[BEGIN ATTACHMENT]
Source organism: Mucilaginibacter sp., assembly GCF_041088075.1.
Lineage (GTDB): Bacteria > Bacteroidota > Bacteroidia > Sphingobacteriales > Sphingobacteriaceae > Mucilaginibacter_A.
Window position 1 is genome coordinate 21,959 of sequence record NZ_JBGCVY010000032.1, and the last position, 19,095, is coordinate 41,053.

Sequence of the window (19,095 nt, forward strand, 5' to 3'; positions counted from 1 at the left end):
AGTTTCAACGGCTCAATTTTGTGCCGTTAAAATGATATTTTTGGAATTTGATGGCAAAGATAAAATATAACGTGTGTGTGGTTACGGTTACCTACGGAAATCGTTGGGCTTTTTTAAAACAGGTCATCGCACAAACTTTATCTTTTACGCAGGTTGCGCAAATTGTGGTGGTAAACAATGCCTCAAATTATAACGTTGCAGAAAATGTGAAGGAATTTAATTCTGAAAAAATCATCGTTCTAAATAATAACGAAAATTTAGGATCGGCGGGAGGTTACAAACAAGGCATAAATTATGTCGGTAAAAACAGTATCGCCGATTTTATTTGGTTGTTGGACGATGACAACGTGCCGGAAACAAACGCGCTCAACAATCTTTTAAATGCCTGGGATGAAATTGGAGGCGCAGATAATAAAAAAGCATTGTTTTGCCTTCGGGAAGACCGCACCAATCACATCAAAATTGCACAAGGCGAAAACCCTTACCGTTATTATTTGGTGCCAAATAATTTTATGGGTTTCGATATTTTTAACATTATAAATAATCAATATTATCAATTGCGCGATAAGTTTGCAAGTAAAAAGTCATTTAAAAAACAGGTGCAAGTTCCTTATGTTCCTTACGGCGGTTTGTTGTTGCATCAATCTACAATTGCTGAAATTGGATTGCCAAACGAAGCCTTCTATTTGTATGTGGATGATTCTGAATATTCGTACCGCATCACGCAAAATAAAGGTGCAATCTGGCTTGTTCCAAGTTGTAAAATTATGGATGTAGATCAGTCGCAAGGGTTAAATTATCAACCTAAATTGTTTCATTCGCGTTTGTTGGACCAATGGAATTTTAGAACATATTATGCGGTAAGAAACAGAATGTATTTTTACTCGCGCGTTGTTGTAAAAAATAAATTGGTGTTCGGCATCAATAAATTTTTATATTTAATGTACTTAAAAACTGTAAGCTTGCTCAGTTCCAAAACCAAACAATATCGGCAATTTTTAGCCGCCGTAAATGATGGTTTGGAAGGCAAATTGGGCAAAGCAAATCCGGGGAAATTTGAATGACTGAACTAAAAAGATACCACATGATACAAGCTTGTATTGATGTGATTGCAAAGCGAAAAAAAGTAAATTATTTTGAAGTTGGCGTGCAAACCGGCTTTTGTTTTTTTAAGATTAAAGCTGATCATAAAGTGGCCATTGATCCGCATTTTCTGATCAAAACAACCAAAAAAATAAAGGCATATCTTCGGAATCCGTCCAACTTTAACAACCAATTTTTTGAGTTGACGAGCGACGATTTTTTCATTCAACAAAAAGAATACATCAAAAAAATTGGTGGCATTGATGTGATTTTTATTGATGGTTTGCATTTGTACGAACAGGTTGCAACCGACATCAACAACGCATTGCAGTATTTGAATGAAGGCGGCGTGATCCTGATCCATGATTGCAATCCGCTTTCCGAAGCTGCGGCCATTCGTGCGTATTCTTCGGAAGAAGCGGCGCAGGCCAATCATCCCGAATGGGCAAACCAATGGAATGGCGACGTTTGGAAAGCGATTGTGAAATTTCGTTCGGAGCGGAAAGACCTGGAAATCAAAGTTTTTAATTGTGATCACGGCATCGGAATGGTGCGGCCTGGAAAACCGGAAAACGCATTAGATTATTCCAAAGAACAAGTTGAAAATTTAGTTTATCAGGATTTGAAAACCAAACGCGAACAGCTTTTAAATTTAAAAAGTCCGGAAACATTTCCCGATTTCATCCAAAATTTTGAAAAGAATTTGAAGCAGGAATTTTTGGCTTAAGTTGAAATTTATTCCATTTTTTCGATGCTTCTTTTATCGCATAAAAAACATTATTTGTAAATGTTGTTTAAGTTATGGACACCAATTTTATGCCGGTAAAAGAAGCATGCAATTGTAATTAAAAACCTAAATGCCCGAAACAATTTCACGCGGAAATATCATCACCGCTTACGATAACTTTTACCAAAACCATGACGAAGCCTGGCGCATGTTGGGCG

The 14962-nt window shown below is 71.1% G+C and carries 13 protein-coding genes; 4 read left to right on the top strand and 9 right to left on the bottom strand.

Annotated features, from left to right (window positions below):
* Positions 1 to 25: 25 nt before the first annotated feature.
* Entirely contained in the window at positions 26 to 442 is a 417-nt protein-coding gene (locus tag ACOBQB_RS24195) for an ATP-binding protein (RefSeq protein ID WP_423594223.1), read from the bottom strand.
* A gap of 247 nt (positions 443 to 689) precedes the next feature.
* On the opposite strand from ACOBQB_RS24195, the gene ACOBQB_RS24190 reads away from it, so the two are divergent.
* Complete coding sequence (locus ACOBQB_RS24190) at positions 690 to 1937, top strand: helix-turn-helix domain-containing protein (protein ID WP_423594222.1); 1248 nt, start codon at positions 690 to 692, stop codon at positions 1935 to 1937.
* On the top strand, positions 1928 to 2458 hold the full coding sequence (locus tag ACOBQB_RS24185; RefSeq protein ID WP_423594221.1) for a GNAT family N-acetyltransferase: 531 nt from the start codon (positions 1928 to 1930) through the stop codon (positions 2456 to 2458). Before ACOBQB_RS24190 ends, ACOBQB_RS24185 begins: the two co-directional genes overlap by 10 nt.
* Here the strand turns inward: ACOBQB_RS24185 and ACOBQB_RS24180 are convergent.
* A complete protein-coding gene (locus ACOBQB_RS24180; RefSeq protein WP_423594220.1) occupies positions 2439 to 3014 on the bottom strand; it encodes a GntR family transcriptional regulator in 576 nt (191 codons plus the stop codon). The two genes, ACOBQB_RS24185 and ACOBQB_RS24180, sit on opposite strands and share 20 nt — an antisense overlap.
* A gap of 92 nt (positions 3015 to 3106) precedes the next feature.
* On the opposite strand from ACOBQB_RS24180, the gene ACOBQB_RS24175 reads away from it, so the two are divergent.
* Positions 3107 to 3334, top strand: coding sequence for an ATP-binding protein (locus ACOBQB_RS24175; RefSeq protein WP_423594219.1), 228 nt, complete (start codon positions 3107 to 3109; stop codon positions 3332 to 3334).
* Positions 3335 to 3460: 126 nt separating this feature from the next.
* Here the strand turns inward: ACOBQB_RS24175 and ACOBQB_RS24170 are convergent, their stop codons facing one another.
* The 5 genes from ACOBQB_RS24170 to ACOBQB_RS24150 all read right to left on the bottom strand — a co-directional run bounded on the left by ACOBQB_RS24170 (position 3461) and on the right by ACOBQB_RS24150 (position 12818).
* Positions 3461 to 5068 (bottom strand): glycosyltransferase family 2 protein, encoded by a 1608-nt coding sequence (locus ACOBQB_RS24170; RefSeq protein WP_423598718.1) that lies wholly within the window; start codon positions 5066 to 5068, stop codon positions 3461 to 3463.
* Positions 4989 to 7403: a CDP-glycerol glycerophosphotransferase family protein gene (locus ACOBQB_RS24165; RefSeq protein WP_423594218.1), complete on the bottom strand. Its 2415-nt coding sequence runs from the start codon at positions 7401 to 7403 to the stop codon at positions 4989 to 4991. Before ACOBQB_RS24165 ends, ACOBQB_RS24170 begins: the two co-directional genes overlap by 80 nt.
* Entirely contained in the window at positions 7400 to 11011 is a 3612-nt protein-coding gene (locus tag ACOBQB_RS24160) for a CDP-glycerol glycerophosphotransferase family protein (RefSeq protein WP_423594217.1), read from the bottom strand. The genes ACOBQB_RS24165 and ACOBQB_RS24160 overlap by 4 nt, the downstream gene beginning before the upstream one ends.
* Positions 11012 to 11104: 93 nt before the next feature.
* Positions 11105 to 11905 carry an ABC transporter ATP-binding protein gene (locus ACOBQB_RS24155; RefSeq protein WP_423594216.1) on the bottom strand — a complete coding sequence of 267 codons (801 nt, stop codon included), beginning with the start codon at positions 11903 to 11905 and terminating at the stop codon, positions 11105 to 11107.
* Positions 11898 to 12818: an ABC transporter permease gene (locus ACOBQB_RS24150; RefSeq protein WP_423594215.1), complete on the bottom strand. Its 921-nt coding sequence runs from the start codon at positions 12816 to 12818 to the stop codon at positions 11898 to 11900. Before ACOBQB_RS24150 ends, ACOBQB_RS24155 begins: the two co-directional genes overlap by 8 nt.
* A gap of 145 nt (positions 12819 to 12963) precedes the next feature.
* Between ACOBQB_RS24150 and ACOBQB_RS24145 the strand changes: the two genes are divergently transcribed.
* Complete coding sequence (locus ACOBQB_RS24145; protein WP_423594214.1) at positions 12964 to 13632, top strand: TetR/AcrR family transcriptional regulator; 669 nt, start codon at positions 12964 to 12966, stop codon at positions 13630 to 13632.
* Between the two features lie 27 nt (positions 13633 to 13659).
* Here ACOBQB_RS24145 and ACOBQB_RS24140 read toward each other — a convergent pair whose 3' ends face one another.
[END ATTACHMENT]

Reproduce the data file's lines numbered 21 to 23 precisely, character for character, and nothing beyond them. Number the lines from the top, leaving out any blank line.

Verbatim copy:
* The 5 genes from ACOBQB_RS24170 to ACOBQB_RS24150 all read right to left on the bottom strand — a co-directional run bounded on the left by ACOBQB_RS24170 (position 3461) and on the right by ACOBQB_RS24150 (position 12818).
* Positions 3461 to 5068 (bottom strand): glycosyltransferase family 2 protein, encoded by a 1608-nt coding sequence (locus ACOBQB_RS24170; RefSeq protein WP_423598718.1) that lies wholly within the window; start codon positions 5066 to 5068, stop codon positions 3461 to 3463.
* Positions 4989 to 7403: a CDP-glycerol glycerophosphotransferase family protein gene (locus ACOBQB_RS24165; RefSeq protein WP_423594218.1), complete on the bottom strand. Its 2415-nt coding sequence runs from the start codon at positions 7401 to 7403 to the stop codon at positions 4989 to 4991. Before ACOBQB_RS24165 ends, ACOBQB_RS24170 begins: the two co-directional genes overlap by 80 nt.